Increased isolation has also proven to be a global issue for people living in dangerous households. Health provider Harvard Medical School brought to light at the start of COVID-19 that being locked in one’s house is a “silent pandemic” for those who live in domestic and sexually abusive situations. Evidence has shown in previous states of emergency that sexual violence and violence against women increases, with a heightened sense of fear and stress caused by these emergencies. The National Alliance to End Sexual Violence, an organization in the United States, said that in May 2020, 40% of surveyed rape crisis centers had an increased demand for services since COVID began (though many hospitals had seen a decrease in sexual assault forensic exams). This could easily be attested to fear of exposure in a hospital during a pandemic, and could be applied to any country worldwide. If sexual violence is known to increase in states of emergency, wouldn’t human trafficking cases increase as well? In addition, how many go unreported when a world is flooded with COVID chaos?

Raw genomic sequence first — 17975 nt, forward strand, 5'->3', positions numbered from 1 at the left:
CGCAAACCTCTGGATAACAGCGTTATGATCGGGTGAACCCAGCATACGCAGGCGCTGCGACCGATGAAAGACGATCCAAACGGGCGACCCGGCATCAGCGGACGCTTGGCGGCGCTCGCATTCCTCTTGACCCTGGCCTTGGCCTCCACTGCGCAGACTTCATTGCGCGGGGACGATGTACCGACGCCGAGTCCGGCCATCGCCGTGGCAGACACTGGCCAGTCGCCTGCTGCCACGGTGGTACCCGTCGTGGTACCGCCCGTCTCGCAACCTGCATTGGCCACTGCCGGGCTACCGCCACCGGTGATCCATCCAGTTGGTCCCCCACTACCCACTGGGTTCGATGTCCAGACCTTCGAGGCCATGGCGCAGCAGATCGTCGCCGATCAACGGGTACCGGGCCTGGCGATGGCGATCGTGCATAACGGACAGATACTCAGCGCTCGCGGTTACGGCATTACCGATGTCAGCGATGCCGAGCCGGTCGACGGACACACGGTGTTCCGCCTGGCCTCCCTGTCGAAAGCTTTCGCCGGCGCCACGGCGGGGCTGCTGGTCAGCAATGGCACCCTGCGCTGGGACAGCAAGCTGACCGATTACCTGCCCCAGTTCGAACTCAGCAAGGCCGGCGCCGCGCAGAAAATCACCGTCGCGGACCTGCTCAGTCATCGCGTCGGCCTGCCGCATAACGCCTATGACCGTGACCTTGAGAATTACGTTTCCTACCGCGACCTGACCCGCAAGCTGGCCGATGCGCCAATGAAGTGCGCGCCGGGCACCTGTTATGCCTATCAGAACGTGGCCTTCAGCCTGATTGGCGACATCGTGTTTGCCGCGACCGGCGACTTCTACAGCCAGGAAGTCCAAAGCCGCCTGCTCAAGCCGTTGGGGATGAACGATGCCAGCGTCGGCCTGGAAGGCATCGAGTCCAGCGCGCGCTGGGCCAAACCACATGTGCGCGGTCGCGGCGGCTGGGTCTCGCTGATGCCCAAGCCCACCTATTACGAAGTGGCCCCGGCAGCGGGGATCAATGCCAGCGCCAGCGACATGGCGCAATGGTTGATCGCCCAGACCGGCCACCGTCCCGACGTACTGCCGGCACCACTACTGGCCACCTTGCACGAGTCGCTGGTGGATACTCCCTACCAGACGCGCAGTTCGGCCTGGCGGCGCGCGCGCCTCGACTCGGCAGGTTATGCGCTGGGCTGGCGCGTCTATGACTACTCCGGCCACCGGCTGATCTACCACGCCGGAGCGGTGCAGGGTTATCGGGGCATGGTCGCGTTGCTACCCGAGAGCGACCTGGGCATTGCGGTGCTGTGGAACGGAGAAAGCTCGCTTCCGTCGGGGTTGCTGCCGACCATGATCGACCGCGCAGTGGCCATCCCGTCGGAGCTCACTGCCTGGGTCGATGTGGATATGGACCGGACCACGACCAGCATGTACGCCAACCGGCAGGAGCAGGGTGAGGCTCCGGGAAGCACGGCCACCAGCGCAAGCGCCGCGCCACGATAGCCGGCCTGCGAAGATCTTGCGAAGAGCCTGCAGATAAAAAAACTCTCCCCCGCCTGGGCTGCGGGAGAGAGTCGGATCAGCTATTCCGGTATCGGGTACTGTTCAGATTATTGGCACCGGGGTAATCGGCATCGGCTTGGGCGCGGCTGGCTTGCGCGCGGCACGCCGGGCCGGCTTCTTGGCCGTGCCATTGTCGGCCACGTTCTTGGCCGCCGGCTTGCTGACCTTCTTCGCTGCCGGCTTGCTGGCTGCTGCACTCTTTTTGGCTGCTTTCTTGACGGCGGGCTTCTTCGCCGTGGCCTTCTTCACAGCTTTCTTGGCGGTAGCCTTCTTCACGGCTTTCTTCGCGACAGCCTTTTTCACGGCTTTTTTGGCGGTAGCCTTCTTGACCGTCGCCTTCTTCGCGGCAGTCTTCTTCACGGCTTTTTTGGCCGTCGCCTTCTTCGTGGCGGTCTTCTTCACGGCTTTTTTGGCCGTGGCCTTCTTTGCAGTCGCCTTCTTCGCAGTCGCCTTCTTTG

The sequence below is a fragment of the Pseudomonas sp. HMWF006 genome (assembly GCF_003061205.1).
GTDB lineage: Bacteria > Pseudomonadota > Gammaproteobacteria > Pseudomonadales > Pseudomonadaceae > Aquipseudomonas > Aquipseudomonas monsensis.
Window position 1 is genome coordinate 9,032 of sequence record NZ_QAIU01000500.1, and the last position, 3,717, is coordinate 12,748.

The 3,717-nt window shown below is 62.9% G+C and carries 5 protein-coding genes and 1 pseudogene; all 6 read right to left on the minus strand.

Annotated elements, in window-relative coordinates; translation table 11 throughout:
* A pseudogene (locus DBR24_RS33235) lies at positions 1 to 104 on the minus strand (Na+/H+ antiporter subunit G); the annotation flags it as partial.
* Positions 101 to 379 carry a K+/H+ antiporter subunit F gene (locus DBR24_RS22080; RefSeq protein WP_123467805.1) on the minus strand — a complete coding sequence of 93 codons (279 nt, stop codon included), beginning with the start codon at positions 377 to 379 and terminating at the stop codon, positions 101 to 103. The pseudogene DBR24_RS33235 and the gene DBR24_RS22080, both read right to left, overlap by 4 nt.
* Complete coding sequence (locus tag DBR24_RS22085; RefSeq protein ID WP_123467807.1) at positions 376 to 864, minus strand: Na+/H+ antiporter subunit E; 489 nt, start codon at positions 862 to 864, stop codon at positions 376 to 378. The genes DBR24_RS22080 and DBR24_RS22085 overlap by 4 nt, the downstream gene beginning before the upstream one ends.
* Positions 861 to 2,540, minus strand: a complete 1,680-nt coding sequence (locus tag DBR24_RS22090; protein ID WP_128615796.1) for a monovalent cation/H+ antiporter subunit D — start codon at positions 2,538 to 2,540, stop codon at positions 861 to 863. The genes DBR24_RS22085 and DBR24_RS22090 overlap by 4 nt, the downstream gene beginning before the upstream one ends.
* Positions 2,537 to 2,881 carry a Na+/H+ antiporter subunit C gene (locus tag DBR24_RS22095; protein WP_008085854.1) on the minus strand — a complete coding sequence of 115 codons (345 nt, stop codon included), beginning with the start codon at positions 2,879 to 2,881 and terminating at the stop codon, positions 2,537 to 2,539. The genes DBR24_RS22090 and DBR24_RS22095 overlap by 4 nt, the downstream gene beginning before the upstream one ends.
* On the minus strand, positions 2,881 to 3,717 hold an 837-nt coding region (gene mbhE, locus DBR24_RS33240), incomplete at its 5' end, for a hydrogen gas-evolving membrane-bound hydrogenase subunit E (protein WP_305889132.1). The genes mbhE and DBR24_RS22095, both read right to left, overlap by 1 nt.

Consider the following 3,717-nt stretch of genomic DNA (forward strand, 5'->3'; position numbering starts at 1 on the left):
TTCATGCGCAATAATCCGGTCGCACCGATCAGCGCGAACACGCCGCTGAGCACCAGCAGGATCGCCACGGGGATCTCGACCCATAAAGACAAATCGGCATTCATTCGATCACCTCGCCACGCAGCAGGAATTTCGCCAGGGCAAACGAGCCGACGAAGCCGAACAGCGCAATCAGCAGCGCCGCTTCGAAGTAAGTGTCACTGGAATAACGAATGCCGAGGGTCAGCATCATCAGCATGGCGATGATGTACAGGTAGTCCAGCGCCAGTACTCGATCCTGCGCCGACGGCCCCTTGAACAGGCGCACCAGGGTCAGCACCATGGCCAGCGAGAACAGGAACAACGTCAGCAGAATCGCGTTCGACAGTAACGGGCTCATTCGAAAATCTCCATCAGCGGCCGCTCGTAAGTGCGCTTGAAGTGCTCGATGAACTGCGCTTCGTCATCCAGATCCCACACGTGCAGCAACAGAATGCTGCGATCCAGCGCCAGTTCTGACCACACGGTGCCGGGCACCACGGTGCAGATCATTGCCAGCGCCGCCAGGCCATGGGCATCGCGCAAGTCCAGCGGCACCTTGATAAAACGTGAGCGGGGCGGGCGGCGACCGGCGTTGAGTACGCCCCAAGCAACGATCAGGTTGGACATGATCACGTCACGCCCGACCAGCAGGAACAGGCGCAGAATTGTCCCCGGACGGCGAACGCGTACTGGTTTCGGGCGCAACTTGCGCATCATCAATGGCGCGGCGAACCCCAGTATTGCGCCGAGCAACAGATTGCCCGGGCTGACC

Along with the health crisis, the economic crisis struck hard across the world, leading to an increased amount of unemployment and homelessness. These are risk factors for human trafficking.